Final delivery for Mail Rail

Mail Rail was a unique way to transport mail in the busy central city

Mail Rail was a unique way to transport mail in the busy central city

First published in News by

The underground mail delivery train in central London will stop operating early tomorrow, after serving the city for more than seventy years.

Dubbed Mail Rail', the automated service will be mothballed because Royal Mail says it is too expensive to operate, costing £1.2 million a day.

Despite an outcry from politicians, Royal Mail has not been able to find a new use for the service, which runs along 10 kilometres of track between Paddington and Whitechapel.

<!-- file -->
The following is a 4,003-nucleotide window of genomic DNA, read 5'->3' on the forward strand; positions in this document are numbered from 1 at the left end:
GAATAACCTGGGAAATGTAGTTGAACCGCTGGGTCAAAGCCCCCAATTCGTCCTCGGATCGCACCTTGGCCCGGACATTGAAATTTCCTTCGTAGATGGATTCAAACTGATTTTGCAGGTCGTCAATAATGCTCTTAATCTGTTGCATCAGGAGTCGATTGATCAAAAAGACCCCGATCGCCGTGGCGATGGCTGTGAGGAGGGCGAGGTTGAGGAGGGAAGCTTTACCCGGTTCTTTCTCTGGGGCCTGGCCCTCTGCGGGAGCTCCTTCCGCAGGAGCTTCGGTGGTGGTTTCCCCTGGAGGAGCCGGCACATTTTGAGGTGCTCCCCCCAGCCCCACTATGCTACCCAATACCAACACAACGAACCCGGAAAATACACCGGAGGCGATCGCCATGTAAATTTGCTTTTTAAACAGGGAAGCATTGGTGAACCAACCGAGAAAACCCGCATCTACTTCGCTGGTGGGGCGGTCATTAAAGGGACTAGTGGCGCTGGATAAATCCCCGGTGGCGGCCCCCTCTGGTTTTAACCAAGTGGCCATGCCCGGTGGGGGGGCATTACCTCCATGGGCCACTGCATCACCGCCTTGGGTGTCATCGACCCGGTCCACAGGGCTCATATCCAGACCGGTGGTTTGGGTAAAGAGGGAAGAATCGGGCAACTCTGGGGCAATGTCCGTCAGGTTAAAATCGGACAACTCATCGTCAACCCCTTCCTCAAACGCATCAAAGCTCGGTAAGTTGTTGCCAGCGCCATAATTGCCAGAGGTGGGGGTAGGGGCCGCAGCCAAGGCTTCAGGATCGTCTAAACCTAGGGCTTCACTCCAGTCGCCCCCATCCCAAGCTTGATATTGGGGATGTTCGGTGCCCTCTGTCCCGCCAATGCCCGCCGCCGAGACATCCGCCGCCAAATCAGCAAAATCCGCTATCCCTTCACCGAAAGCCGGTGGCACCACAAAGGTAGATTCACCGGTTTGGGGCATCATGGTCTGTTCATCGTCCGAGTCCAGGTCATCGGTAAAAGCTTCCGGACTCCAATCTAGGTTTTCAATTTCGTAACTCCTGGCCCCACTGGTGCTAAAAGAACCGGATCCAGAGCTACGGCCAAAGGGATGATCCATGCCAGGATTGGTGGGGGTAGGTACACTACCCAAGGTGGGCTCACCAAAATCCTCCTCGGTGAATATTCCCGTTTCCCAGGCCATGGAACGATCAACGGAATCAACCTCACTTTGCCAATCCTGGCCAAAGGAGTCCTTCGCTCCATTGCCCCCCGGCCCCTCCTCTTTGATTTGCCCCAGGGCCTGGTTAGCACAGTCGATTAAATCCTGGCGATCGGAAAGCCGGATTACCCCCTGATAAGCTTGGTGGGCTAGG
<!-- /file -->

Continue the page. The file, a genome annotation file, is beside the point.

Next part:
The transport committee of the Greater London Assembly pleaded with Royal Mail to consider alternative uses for the service, such as transporting valuable goods, to no avail.

Mail Rail runs computer-controlled trains carrying letters and small parcels, stopping at three stations.

In its heyday after the Second World War, Mail Rail operated 19 hours a day, 286 days a year, carrying millions of letters.

The service began in 1927, using specially built tunnels and tracks, and was expanded in the following decades.

Now, with Royal Mail trimming its costs to cope with multimillion pound losses, Mail Rail has been shunted into history.

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